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N2 - OBJECTIVE: Our objective was to study the direct effects of meconium on isolated umbilical artery and vein in vitro. STUDY DESIGN: Intact umbilical artery and vein rings were suspended in 5 ml organ baths containing Kreb's solution (pH 7.2, 37° C; bubbled with 2.5% oxygen and 8.07% carbon dioxide, balance nitrogen) for isometric tension recording. Meconium alone (final bath concentration 1%), centrifuged and filtered meconium, and meconium with the lipid fraction removed (separated into < 30,000 kd and >30,000 kd) were added to the baths. Some vessels were also incubated in 1% meconium for 30 minutes, after which the meconium was washed out. Concentration-response curves to U46619 were obtained. The negative log of the concentration that evokes 50% of the maximal contraction was determined. RESULTS: Umbilical artery and vein had no sustained response to meconium. Tension that developed by rings exposed to meconium was significantly less than control at all concentrations of U46619. There was some loss of the efficacy of meconium after centrifugation-filtration and washing out. Meconium without the lipid fraction had less inhibitory effect than did native meconium. CONCLUSION: Meconium does not cause sustained contraction of umbilical artery and vein in vitro. It does, however, inhibit the contractile effect of U46619 in both umbilical artery and vein smooth muscle. The inhibitory activity of meconium appears to be concentrated in the lipid fraction.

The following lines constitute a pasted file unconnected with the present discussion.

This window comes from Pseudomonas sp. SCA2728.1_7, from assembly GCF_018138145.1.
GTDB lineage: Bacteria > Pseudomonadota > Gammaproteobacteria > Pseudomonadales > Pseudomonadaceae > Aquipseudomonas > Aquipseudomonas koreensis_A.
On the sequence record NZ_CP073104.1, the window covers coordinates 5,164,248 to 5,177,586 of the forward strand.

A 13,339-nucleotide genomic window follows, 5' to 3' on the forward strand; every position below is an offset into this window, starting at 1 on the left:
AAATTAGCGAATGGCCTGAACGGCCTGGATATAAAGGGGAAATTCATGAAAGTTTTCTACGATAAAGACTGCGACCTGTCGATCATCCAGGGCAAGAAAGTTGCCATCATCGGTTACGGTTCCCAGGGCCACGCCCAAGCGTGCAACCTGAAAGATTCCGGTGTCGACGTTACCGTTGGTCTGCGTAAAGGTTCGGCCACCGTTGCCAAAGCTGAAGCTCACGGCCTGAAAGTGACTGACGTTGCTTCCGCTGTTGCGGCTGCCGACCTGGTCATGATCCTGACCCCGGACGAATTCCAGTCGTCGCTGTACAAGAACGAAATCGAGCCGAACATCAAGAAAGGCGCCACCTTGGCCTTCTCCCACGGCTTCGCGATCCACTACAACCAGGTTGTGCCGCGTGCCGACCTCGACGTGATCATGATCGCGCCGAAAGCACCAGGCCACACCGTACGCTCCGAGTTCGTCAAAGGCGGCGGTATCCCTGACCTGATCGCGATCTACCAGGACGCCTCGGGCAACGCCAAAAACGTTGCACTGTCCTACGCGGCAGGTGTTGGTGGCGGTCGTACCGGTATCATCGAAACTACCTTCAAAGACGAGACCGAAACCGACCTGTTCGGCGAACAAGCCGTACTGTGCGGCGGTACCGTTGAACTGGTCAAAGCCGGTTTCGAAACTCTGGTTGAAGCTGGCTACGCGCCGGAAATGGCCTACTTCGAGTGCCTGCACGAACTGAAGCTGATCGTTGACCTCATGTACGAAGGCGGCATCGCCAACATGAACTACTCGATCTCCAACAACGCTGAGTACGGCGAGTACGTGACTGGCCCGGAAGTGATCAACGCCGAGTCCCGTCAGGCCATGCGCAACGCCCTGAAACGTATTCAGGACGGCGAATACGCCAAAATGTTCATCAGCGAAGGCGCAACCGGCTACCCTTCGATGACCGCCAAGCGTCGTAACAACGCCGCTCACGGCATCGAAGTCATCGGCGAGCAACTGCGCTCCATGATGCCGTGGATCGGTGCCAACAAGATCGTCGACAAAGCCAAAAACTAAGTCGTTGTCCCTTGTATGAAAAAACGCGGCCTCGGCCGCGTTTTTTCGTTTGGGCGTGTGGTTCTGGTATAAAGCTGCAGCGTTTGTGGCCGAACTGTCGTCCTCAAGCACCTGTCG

AB - OBJECTIVE: Our objective was to study the direct effects of meconium on isolated umbilical artery and vein in vitro. STUDY DESIGN: Intact umbilical artery and vein rings were suspended in 5 ml organ baths containing Kreb's solution (pH 7.2, 37° C; bubbled with 2.5% oxygen and 8.07% carbon dioxide, balance nitrogen) for isometric tension recording. Meconium alone (final bath concentration 1%), centrifuged and filtered meconium, and meconium with the lipid fraction removed (separated into < 30,000 kd and >30,000 kd) were added to the baths. Some vessels were also incubated in 1% meconium for 30 minutes, after which the meconium was washed out. Concentration-response curves to U46619 were obtained. The negative log of the concentration that evokes 50% of the maximal contraction was determined. RESULTS: Umbilical artery and vein had no sustained response to meconium. Tension that developed by rings exposed to meconium was significantly less than control at all concentrations of U46619. There was some loss of the efficacy of meconium after centrifugation-filtration and washing out. Meconium without the lipid fraction had less inhibitory effect than did native meconium. CONCLUSION: Meconium does not cause sustained contraction of umbilical artery and vein in vitro. It does, however, inhibit the contractile effect of U46619 in both umbilical artery and vein smooth muscle. The inhibitory activity of meconium appears to be concentrated in the lipid fraction.